Elsbeth and I exchanged a glance. We usually tolerated Sig’s brilliant mind and his absurd need to study, but sometimes it seemed a little too much.
“Sig,” I said. “Summer’s just starting. Can’t you relax tonight and play a nice game of ‘Battle’ with us?”
He shrugged. “Ja. Okay. I guess so.”
“It’s a plan, then.” I hopped off the porch steps and onto the trail leading to Wee Castle, the cabin our family stayed in when we summered at Loon Harbor. “See you soon.” I raced along the path toward the one story cabin that nestled into the shoreline, located four docks down.
I spotted my father and Shadow on the porch. Dad had just carried the last of the suitcases down from the parking area.
“Hey, Dad. Let me help you.”
He dropped the cases and glanced at me with a relieved smile. “Thanks, son.”
I wrapped my towel around my waist so I wouldn’t drip on the floor, and picked up my own battered suitcase and duffel bag.
Shadow pressed his cold nose against my bare leg, as if he’d already missed me. His tail wagged madly.
“Yes, boy. We’re here. And summer’s just started.” I smiled down at him. “It’s gonna be a doozy.”
My father laughed behind me. “A doozy, son? What makes you think that?”
I turned left into my bedroom that jutted over the water and dumped my suitcase and bag on the old iron bed. “I just have a feeling, Dad.”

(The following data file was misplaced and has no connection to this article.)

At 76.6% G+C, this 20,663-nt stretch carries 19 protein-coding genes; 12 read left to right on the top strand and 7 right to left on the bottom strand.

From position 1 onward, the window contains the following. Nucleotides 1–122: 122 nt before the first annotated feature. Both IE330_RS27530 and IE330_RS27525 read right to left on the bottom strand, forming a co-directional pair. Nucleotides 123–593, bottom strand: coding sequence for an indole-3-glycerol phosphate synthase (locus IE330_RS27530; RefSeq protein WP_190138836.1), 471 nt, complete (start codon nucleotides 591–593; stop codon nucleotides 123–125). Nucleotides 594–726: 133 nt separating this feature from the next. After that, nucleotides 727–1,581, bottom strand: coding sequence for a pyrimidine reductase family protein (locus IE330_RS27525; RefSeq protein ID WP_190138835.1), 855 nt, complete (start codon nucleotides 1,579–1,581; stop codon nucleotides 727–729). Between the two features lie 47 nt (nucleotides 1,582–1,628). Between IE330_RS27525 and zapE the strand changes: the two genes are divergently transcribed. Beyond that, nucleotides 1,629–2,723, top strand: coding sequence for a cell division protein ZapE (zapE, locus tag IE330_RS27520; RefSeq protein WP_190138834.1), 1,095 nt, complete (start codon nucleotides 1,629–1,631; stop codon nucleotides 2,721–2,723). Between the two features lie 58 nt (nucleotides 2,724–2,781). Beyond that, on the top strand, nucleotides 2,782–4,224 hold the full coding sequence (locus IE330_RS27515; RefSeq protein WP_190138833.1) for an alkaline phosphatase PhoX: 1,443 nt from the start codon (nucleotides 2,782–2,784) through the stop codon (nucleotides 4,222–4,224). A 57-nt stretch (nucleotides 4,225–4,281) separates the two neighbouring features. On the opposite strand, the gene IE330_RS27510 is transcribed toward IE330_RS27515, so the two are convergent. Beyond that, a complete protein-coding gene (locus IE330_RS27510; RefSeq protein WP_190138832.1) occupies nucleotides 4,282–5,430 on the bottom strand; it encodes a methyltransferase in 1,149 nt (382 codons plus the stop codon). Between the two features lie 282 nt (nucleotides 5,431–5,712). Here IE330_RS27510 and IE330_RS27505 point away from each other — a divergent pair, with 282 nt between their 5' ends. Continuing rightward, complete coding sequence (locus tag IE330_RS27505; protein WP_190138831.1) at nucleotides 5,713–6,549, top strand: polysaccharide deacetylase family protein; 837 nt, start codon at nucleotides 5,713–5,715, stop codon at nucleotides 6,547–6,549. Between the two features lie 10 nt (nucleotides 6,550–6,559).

He came in and ruffled my hair. “Okay, son. Whatever you say.” He stood looking out the windows that faced the lake. “Need any help?”
I shrugged. “Thanks, but I’m good. All I have to do is shove my clothes in the bureau.”
“Well, dress in something nice for dinner. We’re invited to the dining hall with the paying guests tonight. Your grandfather asked us because we’ve had such a long day on the road.”
“Really? Keen.” I popped open my suitcase and began to put my clothes away.
We normally ate in our cabin with food my mother made. Eating in the dining hall was a huge treat.
“Be ready in ten minutes. Okay, Gus?”
“Will do, Dad.”
When I finished putting away my clothes, I changed into a new pair of khakis and a blue and green plaid shirt. It was a little wrinkled, but I didn’t think my mother would want to iron it tonight. My black Keds were kind of scuffed because I’d worn them to school every day since my birthday in March. One of the soles was starting to detach near my toes. But they’d have to do. New shoes were expensive and I knew I’d have to wait for school in the fall to get a new pair.
I sat on the edge of the bed, facing the lake. Shadow jumped up beside me, circled a few times, and snuggled close. I closed my eyes and let the sounds of the water lapping on the rocks beneath my room fill my mind. I’d never been so happy as when I fell asleep to the soothing sounds of the water. I’d often wished I could bottle it and take it home to play in my bedroom.
In the distance, the tremolo of a loon echoed across the water, sending a thrill through me. It repeated, and I couldn’t imagine a more perfect moment.
“Gus? You ready?” My mother poked her head into my room, looking pretty in a white dress with red rick-rack on the collar.
“Yep. All set, Mum.”
“You look nice, son.” My father stood in the doorway in a clean white shirt and pants that matched mine. “Let’s go.”
Shadow raised his snout at the words. I patted him to calm him down. “Not this time, pal. You stay here, okay?”
He looked disappointed, but laid his head back on the bedspread.
I linked arms with my mother. “Come on. I’m starving.”